Archive for the ‘Satellite ABCs’ Category

Help Us Make a Satellite Version of the ABCs

September 26th, 2014 by Adam Voiland

As a side project, I have been filing away images to make a satellite version of the ABCs. I have most letters now, but I could still use help tracking down good examples of B, G, F, K, and Z. Since I first posted about the search, there is a new browsing tool available — called Worldview — that I highly recommend. Once you navigate to the site, just make sure you have a MODIS true color layer (either Aqua or Terra) turned on, and you can quickly start browsing for cloud formations, dust storms, smoke plumes, and much more.

When you find a letter, click the permalink button on the upper right (it looks like two links of a chain), and then post the url in the comments section below. Another great place to look is the astronaut Earth from Space gallery curated by the Johnson Space Center. The “Earth-Human Interactions” section might be especially useful for finding the straight lines needed for an upper case F, K, or Z. Though I am still missing those five letters, feel free to send any you find. Perhaps you’ll find a better example than what I already have. Good luck and happy hunting!

As a preview, here is the C and the D that I have filed away. The C is an artificial island off the southern end of Bahrain Island. The D is a rotated view of Akimiski Island in Canada’s James Bay.

ISS026-E-020126

D_akimiski_l7_2000222

Help Find an Alphabet in the Sky

July 13th, 2012 by Adam Voiland

NASA image courtesy Jeff Schmaltz, LANCE MODIS Rapid Response. This image was acquired on July 11, 2012, by the Aqua satellite.

One of the first things that caught my eye when I started checking for interesting satellite imagery yesterday was this: an enormous “V” of smoke draped over northern Canada, as seen by the MODIS instrument on the Aqua satellite. The plume was caused by numerous wildfires burning in the Caribou Mountains of northern Alberta.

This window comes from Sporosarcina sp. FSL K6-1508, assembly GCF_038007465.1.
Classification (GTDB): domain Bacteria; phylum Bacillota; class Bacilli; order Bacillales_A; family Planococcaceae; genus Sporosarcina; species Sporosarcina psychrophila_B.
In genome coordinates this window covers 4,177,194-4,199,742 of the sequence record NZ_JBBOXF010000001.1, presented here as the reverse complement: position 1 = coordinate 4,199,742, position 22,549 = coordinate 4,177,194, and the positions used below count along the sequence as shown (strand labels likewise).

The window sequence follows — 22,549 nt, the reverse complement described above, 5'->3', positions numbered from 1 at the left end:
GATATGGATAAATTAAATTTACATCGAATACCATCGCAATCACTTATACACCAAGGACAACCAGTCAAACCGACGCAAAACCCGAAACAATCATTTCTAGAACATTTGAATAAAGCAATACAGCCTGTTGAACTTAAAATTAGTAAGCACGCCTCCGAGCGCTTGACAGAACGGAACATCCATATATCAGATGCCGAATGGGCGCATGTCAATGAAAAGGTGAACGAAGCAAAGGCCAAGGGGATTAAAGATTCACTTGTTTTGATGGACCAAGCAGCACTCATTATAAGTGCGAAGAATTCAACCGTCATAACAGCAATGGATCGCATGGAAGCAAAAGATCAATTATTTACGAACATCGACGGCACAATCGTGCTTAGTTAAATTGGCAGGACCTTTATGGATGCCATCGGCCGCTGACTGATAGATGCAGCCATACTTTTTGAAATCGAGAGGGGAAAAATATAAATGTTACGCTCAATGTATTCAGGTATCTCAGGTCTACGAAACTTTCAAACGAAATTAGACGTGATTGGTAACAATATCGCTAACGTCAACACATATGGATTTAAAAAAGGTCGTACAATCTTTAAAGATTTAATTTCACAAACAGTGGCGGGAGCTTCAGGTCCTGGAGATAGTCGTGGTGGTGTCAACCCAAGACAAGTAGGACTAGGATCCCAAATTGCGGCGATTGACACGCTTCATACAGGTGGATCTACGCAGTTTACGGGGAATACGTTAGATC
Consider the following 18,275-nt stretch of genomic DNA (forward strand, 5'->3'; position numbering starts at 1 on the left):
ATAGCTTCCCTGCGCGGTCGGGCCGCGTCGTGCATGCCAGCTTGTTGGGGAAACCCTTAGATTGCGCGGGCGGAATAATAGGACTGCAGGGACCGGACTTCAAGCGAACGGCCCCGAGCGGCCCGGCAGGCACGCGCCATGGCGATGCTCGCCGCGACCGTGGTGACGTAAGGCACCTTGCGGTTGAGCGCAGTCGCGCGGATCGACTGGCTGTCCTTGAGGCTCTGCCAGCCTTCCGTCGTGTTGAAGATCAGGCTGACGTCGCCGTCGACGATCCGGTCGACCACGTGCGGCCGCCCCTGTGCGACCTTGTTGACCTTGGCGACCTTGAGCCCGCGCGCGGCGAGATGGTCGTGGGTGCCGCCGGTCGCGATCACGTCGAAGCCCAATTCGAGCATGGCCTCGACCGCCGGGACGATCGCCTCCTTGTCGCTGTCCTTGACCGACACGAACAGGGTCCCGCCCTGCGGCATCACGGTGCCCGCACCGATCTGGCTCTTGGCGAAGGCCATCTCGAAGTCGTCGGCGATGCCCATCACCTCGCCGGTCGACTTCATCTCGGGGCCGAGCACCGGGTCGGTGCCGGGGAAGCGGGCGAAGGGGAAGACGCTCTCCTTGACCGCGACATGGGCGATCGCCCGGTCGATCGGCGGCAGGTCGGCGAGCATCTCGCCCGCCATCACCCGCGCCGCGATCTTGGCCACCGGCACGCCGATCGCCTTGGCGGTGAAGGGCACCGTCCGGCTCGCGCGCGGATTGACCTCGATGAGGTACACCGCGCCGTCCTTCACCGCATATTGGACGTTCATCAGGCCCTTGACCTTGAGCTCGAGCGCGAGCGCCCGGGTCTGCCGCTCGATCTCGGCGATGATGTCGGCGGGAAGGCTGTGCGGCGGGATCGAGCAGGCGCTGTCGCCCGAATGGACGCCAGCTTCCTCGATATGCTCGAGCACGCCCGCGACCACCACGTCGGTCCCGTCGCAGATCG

At first glance, what looks like a decorative swash on the upper left of the V even reminded me of the look of the N we use on the Earth Observatory to indicate the orientation of an image. It made me think the two might in essence share the same typeface. In fact, the bottom point of the capital V of Adobe Jensen Pro (the typeface of our N) is much wider and curvier than the point in the smoke above. (Wired points out it also looks like the letter Z, which is true if you rotate the image clockwise a bit.)

Still, it’s a memorable image. And it made me wonder: how many other letters have satellites captured momentarily gracing Earth’s atmosphere and oceans? This is the first that I’ve noticed, but I have no doubt there are many more to find given the ceaseless mixing and swirling of clouds, smoke, dust, ice, and even phytoplankton that constantly occurs across our planet.

I think it would be fun to compile a gallery of them, so if you’ve seen a letter (or other typographical mark) in a satellite image, please let me know. Just leave a comment on the thread below. Send a link to what you’ve found, and explain what letter or other typographical mark you think you see.

If you’re feeling especially ambitious, mention what typeface it reminds you of as well. I’ll update this post as new letters come in, and perhaps we’ll eventually have the whole alphabet (plus a good collection of numbers and symbols).  Sending non-English characters is ok: just note what the character is and what it’s called.

Wondering where you can look for imagery besides the EO archives?  Here are a few places to try:

1) NASA Visible Earth
2) The Gateway to Astronaut Photography
3) Jet Propulsion Laboratory Photojournal
4) Scientific Visualization Studio Archives
5) MODIS Image Gallery
6) Landsat Imagery Gallery

Please note: Our gallery won’t likely include many of the high-resolution commercial satellite images that you may have seen on Google Earth because we cannot reproduce those images on our website without buying them. Besides, medium-resolution and low-resolution satellite instruments are actually better for observing large features such as clouds and smoke plumes. Here’s a list of some of the high-resolution instruments that we’ll only be using sparingly, if at all.